More of a supplement to Part 1 than a second half, this collection of roundups on films screening at Sundance, Rotterdam, Berlin and SXSW this year is simply the result of my looking back at those four festivals and realizing that several films that have made a mark in the first quarter of 2010 were somehow overlooked in the frenzy at the time. There is no argument woven into the following batch, nor should it be read as a "best of" anything. It's simply an addition to the reviews and "coverage of the coverage" entries we've already posted (and gathered under the following tags: Sundance, Rotterdam, Berlin and SXSW). The only criterion for inclusion is that the films have been in some way, any way notable.
"The best film I saw at the Sundance Film Festival was at Slamdance," writes Amy Taubin in the current issue of Film Comment. Days before either festival opened, she spoke with Steven Soderbergh about And Everything is Going Fine for the New York Times, and we learned that he and editor Susan Littenberg had spent three years editing 15 hours of monologuist, writer and actor Spalding Gray's performances, caught on film or video, his television interviews and home movies down to 90 minutes. The aim, as LA Weekly film editor Karina Longworth has quoted Soderbergh as telling the Slamdance audience, was to create "'a new monologue [with] Spalding telling his own story.' It's amazing how well this works, and not a little eerie. Littenberg's spot-on construction creates an uncanny replica of a Gray monologue's pace and cadence, but also, Gray seems to have been imagining his death his entire life. In the opening image of the film, from a performance document obviously transferred from an obsolete tape medium, Gray enters the frame ghosted by rainbow video artifacts. Later, he tells an interviewer, 'I like telling the story of life better than living it.' As more and more of the past seems to point directly to Gray's untimely demise, Fine certainly does takes on the quality of 'a new monologue' — a new monologue from beyond the grave."
More from Pamela Cohn (Hammer to Nail) and Arthur Ryel-Lindsey (House Next Door). I'd simply add an observation that's going to come off as terribly obvious but needs appreciating nonetheless: Soderbergh thinks his films through completely. While And Everything is Going Fine is a film that's been made at the editing table, and impeccably so, too, the opening titles and closing credits are the only additions to preexisting footage. And they're perfect; there's a slight electronic edge to the lettering suggestive of the analog video era from which much of the material's come. They're nowhere near as crucial to the film as the maps that open each part of Che are, but again, just perfect. It'll be screening at Hot Docs in Toronto on April 30 and May 1.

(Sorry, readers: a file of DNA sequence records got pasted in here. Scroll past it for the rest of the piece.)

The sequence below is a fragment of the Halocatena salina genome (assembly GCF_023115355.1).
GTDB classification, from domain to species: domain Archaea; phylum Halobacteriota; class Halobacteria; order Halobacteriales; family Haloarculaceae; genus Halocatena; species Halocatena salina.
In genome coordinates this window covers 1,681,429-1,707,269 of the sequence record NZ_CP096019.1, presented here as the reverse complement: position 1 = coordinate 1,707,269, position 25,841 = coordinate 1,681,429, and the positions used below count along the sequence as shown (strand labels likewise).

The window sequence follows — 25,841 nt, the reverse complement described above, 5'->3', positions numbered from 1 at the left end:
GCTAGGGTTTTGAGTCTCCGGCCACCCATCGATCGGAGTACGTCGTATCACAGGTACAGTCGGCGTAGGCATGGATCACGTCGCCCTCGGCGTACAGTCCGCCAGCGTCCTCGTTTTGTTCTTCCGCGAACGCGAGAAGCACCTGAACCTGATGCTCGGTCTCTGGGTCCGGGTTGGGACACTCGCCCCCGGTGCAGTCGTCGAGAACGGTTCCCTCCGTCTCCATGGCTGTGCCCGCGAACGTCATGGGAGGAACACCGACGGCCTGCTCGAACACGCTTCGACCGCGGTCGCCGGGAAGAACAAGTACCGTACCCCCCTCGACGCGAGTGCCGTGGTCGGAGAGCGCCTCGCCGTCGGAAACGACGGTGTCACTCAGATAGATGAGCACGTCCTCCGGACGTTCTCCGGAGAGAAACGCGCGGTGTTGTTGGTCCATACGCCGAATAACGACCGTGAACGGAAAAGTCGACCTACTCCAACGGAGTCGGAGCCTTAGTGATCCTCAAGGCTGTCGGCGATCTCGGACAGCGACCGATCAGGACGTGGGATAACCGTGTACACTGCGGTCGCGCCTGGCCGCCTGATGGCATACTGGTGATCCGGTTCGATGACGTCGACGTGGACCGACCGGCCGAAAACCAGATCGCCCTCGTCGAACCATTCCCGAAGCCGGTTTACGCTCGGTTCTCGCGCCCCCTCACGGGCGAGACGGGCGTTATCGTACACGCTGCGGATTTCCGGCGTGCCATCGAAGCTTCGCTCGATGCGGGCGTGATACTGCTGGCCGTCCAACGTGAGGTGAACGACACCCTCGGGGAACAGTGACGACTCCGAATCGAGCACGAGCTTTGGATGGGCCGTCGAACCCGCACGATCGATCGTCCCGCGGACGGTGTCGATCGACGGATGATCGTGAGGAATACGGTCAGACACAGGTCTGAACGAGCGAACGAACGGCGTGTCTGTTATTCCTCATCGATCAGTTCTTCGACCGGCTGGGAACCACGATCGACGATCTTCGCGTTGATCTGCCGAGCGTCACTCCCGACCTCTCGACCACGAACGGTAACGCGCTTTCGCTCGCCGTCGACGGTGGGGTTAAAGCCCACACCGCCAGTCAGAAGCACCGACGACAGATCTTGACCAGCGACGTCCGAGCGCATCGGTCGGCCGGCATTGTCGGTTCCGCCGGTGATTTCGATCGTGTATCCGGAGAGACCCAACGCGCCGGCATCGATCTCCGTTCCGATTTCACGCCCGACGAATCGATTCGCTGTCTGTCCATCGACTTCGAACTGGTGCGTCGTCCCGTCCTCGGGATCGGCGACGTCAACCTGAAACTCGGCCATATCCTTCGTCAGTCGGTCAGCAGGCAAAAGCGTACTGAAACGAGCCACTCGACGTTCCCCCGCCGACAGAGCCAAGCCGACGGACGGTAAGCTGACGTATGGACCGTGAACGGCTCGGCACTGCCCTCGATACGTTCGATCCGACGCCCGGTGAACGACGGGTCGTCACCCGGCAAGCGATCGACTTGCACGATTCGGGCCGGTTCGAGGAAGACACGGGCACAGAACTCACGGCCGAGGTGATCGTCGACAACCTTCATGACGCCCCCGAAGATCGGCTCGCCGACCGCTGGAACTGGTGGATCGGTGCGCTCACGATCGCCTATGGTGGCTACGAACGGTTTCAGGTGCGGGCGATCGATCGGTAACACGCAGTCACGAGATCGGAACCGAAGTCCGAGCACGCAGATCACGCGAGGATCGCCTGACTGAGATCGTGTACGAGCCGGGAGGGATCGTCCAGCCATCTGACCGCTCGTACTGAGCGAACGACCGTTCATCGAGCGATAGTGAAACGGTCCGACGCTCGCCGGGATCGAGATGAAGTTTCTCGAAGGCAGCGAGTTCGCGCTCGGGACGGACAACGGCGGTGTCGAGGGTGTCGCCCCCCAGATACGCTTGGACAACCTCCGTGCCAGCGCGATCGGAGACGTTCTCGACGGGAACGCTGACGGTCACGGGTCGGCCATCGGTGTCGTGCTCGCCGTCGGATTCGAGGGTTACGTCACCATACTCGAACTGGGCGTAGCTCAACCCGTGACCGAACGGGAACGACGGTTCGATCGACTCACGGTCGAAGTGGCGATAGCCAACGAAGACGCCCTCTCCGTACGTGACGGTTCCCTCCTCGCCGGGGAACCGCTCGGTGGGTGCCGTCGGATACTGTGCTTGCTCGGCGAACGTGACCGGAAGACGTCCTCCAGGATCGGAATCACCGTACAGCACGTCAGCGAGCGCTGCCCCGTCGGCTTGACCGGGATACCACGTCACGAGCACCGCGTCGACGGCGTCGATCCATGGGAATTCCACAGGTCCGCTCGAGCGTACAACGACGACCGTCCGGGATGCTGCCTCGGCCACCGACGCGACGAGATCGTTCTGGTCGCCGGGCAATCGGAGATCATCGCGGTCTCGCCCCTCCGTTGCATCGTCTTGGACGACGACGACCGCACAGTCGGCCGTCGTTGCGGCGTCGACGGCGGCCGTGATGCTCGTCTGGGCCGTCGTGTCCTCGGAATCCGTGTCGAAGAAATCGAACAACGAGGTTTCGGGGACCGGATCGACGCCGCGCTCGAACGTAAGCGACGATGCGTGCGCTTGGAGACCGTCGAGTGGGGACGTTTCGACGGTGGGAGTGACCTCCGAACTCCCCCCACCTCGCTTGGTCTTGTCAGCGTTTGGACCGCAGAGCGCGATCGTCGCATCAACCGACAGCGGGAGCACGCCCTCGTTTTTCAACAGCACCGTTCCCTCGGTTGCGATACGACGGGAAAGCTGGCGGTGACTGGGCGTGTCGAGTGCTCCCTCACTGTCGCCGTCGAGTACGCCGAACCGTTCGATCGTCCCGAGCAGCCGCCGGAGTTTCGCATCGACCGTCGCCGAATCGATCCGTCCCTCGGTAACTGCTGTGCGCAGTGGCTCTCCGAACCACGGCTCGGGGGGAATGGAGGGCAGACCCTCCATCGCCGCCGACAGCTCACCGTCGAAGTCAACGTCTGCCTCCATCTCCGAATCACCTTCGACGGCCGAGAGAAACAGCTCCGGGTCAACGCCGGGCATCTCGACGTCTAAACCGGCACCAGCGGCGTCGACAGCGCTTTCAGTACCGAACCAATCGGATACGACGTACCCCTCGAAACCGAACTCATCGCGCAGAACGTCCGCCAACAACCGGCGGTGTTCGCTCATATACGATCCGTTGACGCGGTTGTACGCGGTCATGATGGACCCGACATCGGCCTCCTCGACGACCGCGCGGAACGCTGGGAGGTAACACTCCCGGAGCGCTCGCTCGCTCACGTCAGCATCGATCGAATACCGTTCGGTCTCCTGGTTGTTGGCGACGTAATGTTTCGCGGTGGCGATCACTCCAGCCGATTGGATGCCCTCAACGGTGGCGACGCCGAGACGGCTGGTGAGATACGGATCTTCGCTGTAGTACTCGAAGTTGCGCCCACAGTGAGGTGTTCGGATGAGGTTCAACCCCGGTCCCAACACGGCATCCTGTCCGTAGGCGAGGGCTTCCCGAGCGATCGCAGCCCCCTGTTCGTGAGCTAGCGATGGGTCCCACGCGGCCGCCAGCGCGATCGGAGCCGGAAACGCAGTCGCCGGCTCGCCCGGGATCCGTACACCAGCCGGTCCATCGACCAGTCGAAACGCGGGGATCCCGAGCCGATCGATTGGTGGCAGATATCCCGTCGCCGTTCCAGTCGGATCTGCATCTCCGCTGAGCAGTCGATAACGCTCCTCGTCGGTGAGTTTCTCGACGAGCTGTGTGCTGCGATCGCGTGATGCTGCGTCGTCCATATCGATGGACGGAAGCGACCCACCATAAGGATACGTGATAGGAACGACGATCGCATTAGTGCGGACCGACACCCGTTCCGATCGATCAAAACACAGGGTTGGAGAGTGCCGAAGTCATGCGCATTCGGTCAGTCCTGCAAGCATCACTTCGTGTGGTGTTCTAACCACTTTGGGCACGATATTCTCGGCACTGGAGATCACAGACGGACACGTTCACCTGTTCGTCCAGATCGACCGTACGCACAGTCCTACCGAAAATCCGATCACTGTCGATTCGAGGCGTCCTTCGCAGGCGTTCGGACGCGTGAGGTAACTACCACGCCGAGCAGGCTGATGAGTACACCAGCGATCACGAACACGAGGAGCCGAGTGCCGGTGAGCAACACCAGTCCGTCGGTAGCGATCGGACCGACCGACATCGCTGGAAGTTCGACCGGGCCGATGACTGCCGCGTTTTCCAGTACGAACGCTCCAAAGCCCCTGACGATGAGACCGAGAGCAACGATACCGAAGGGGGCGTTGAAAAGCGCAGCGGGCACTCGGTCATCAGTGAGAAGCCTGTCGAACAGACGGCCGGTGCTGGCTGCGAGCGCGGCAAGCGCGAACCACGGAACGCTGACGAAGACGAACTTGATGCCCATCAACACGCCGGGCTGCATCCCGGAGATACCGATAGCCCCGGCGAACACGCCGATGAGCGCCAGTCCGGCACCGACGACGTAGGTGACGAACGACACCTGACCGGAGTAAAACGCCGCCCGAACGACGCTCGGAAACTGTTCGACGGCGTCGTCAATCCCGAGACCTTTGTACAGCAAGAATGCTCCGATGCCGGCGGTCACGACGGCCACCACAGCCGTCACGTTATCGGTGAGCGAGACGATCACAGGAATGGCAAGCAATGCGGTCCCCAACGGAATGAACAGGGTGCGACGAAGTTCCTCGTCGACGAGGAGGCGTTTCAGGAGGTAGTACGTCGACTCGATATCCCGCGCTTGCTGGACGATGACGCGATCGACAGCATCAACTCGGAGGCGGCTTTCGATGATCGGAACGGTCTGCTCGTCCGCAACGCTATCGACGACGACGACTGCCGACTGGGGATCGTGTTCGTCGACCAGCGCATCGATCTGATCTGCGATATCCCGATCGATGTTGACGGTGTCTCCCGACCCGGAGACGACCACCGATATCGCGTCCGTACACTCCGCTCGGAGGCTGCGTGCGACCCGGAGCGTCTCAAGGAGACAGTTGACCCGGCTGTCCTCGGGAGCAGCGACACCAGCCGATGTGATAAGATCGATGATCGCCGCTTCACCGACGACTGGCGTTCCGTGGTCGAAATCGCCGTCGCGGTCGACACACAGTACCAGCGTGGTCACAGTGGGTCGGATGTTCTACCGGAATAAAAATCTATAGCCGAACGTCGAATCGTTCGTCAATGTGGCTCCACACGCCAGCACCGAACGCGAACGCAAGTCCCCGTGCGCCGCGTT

"No movie I've seen at Sundance this year conjures the possibilities — or the current, gloom-and-doom marketplace environment — of independent film more powerfully than Blue Valentine." Entertainment Weekly's Owen Glieberman: "A lushly touching, wrenching, and beautifully told story, directed by Derek Cianfrance with a mood of entwined romantic dreams and romantic loss, it stars Ryan Gosling and Michelle Williams as Dean and Cindy, a young, semi-working-class couple who meet, fall in love, get married, raise a little daughter, and lose their spark, though not necessarily in that order." The problem: "How many moviegoers today, even those who seek out independent films, are going to want to spend two hours tasting the bittersweet vibe of this sad, troubled marriage?" In fact, for Ella Taylor, blogging for NPR, "hands are wrung too often, to too little effect." More from Logan Hill (New York), Eric Kohn (indieWIRE), Karina Longworth (Voice), Wesley Morris (Boston Globe), Nathan Rabin (AV Club) and ST VanAirsdale (Movieline). Interviews with the makers: indieWIRE, Kevin Kelly (Cinematical) and Anne Thompson.